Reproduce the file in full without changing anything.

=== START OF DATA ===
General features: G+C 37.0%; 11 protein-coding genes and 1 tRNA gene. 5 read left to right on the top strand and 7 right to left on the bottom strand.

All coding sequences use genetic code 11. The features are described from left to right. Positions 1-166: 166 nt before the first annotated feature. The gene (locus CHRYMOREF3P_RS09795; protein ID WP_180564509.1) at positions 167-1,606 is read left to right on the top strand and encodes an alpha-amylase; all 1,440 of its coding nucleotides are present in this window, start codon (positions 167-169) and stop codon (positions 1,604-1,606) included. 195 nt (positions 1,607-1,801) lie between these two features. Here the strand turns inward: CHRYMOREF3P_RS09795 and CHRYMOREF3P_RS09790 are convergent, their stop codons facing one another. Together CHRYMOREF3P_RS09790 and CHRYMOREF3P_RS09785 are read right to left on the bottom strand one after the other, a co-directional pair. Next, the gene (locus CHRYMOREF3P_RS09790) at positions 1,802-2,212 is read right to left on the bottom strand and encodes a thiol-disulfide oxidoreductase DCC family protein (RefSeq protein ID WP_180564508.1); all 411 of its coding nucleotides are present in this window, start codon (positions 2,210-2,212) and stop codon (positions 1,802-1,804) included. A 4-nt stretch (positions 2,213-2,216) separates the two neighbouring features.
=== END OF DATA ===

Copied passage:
General features: G+C 37.0%; 11 protein-coding genes and 1 tRNA gene. 5 read left to right on the top strand and 7 right to left on the bottom strand.

All coding sequences use genetic code 11. The features are described from left to right. Positions 1-166: 166 nt before the first annotated feature. The gene (locus CHRYMOREF3P_RS09795; protein ID WP_180564509.1) at positions 167-1,606 is read left to right on the top strand and encodes an alpha-amylase; all 1,440 of its coding nucleotides are present in this window, start codon (positions 167-169) and stop codon (positions 1,604-1,606) included. 195 nt (positions 1,607-1,801) lie between these two features. Here the strand turns inward: CHRYMOREF3P_RS09795 and CHRYMOREF3P_RS09790 are convergent, their stop codons facing one another. Together CHRYMOREF3P_RS09790 and CHRYMOREF3P_RS09785 are read right to left on the bottom strand one after the other, a co-directional pair. Next, the gene (locus CHRYMOREF3P_RS09790) at positions 1,802-2,212 is read right to left on the bottom strand and encodes a thiol-disulfide oxidoreductase DCC family protein (RefSeq protein ID WP_180564508.1); all 411 of its coding nucleotides are present in this window, start codon (positions 2,210-2,212) and stop codon (positions 1,802-1,804) included. A 4-nt stretch (positions 2,213-2,216) separates the two neighbouring features.